Three per cent of Britain's nannies are male: A campaign to increase their number

A growing number of British men would like to work as nannies and childminders but fear they would be branded as paedophiles, according to a new study.

An overwhelming majority of parents and non-parents want more men to join the child care profession, research to be published this week shows. Only one in 10 parents said they would be unwilling to place their children with a male carer.

Why have Men working in Childcare in Ireland?

The childcare sector in Ireland has the lowest representation of male workers in Europe -- less than one per cent. In this female-dominated sector, many children in childcare have no contact with men between 8am and 5pm.

In a society that is increasingly concerned with equality issues, we need to look at men in childcare as a viable option:

Malaysian men don’t rule in school

by Nithya Sidhu - The Star Online - Malaysia
The number of male teachers in our schools is dwindling. Why? Do men think teaching isn't masculine enough, or that it's a job for the fairer sex?

WITH June being the month to celebrate Father's Day, I found my gaze swivelling towards the "fatherly" figures we have in our schools. I am referring, of course, to the male teachers who dot our teaching landscape. I say "dot" because the men among us teachers are certainly dwindling in numbers!

Yes, my ladies - it's us who rule the schools these days. Where have all the men gone?

15 male teachers in one primary school

In a lot of primary schools it can be pretty unusual to learn lessons from a male teacher, but Gavin's been to one in Surrey with 15 of them!

In more than 4,500 thousand primary schools in England there are no male teachers leading classes.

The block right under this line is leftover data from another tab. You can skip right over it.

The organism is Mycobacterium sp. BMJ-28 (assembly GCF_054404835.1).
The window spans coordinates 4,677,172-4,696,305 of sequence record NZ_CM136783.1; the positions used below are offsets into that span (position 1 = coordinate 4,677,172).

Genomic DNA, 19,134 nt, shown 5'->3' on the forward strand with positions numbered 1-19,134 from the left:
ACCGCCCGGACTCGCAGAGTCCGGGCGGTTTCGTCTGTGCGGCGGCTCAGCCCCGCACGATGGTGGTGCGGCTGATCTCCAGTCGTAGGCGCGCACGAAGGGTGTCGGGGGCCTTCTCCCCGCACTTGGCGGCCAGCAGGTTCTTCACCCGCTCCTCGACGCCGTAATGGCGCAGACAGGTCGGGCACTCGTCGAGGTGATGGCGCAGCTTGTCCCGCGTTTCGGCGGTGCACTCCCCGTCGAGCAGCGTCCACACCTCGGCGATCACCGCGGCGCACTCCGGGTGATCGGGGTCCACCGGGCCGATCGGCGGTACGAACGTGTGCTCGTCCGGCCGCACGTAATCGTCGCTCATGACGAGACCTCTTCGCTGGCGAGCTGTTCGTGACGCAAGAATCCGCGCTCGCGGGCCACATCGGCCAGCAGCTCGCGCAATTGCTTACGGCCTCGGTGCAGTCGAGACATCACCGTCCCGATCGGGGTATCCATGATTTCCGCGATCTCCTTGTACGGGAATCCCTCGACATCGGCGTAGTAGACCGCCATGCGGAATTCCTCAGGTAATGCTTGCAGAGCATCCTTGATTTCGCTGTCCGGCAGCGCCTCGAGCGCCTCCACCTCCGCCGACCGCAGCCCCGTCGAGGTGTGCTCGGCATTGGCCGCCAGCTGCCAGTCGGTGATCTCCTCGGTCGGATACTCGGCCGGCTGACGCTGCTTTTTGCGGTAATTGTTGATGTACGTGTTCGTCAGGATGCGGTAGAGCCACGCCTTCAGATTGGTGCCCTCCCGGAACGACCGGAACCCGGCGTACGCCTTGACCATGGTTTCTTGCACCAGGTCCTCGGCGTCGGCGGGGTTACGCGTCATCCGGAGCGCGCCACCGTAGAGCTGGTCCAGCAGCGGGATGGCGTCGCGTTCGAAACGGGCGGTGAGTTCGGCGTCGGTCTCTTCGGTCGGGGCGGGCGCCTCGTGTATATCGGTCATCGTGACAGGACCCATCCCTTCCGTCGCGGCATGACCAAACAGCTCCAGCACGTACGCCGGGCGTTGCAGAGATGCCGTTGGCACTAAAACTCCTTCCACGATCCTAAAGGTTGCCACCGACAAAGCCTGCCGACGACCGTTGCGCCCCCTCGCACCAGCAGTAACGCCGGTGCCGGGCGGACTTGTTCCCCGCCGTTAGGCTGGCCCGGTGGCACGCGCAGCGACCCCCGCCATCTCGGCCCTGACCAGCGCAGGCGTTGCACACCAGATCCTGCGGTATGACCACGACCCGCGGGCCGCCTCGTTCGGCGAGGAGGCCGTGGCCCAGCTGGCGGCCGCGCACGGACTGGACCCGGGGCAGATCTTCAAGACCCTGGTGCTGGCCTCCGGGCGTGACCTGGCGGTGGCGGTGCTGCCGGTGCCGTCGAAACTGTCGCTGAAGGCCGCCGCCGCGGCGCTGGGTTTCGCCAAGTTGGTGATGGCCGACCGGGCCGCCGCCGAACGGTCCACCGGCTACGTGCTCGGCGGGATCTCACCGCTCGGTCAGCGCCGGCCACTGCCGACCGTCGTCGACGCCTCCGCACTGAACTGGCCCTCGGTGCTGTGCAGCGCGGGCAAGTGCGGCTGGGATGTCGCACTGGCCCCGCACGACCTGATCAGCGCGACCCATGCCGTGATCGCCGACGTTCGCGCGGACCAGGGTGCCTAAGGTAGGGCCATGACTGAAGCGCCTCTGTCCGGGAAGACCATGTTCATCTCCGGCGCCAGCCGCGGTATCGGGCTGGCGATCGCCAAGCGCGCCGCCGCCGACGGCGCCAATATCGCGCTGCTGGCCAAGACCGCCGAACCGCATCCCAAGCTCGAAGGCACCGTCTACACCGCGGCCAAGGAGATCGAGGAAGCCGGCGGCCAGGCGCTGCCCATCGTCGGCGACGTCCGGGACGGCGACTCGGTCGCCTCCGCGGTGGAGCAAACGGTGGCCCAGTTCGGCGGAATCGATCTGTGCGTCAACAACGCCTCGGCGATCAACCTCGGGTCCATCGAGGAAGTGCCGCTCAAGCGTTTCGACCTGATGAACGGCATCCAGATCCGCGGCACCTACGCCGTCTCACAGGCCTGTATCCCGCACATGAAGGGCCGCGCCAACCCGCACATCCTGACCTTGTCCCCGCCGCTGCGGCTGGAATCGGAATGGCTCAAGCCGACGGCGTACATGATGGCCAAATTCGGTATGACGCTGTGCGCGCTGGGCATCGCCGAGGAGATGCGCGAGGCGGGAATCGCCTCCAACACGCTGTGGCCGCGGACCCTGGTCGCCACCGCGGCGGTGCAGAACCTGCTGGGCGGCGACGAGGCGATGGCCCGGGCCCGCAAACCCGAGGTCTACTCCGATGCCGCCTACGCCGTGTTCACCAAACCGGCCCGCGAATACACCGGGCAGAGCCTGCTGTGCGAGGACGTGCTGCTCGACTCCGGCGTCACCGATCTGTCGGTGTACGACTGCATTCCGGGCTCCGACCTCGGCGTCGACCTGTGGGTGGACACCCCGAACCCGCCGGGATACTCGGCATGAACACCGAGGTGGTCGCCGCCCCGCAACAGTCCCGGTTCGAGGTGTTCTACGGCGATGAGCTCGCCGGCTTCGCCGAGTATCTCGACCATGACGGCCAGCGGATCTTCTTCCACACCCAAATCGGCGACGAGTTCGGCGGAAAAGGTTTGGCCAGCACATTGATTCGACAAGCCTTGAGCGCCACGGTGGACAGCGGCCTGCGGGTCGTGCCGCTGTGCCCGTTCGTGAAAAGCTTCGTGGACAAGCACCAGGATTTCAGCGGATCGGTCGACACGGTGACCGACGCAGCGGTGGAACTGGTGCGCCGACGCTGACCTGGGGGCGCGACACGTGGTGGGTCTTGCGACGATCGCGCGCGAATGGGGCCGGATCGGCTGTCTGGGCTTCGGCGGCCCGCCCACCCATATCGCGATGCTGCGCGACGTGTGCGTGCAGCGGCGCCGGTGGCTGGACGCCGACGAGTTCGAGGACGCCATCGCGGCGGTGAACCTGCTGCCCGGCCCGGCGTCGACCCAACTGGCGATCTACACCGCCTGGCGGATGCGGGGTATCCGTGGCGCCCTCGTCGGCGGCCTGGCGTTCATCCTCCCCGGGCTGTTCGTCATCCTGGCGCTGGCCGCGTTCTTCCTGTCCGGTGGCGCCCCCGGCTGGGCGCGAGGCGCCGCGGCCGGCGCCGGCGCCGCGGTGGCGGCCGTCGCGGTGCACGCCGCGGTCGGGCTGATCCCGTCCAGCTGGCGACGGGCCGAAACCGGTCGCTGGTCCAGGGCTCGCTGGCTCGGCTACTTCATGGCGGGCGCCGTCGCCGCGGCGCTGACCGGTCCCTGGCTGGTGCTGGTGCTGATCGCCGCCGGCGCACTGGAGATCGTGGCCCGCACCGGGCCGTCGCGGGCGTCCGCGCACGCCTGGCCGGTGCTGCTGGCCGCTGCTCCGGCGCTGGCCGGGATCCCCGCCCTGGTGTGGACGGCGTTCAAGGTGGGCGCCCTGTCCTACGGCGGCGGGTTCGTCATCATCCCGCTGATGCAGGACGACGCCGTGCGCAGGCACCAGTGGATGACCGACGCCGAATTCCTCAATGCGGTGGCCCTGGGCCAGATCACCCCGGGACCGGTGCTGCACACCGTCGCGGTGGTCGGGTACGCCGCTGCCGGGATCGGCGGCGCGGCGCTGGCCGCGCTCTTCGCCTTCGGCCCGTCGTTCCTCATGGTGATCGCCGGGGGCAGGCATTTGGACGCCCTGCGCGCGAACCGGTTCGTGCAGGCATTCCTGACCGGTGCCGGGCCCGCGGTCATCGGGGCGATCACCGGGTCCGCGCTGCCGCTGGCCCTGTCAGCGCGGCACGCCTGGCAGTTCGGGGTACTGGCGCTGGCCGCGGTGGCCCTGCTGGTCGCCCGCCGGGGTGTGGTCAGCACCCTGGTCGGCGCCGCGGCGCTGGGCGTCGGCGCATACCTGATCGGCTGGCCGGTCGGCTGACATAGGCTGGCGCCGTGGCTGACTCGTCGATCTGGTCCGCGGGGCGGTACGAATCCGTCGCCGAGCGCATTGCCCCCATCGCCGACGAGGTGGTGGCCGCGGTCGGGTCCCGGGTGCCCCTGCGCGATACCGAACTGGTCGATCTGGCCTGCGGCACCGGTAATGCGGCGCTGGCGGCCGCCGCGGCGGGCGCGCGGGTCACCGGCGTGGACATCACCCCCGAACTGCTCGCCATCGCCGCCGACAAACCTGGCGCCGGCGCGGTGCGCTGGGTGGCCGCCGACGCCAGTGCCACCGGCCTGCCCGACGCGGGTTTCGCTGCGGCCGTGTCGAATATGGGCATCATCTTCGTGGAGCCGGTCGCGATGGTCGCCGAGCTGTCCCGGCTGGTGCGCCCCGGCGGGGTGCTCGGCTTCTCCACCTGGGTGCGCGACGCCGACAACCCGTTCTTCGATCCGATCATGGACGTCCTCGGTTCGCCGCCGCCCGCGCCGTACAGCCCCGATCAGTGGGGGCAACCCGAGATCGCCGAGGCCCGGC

And it's the same in the other parts of the UK, as nine out of 10 primary school teachers in Scotland are female.

What's New in New Zealand

Check out some of the stories from down under in New Zealand. They've been posting some great group photographs on their website.

Go to the website.

New Zealand men provide update about teaching

The video was a bit of a panacea for this issue in New Zealand - and yes, it was controversial at the time and did rattle some cages - as an aside the DVD (mentioned in the video) finally came out in February of this year - two years later...and it was about men in ECE.

Watch videos about the lack of male teachers in New Zealand

In New Zealand, only 1% of preschool teachers are men.  If you would like to watch interviews with teachers and policymakers in New Zealand, who discuss this issue as a problem, go to YouTube. The video presents the opinion that children are placed in schools that do not reflect the composition of society, and this has unfortunate consequences. We are certain that this video will generate some great discussion.

Watch the video:

Seoul, Korea pushing for male teacher quota

Yohap News Agency, Seoul, Korea
The educational authorities in Seoul are pushing for a gender quota system for elementary and secondary school teachers in a bid to prevent women from dominating the profession, officials said Wednesday.

Work in Scotland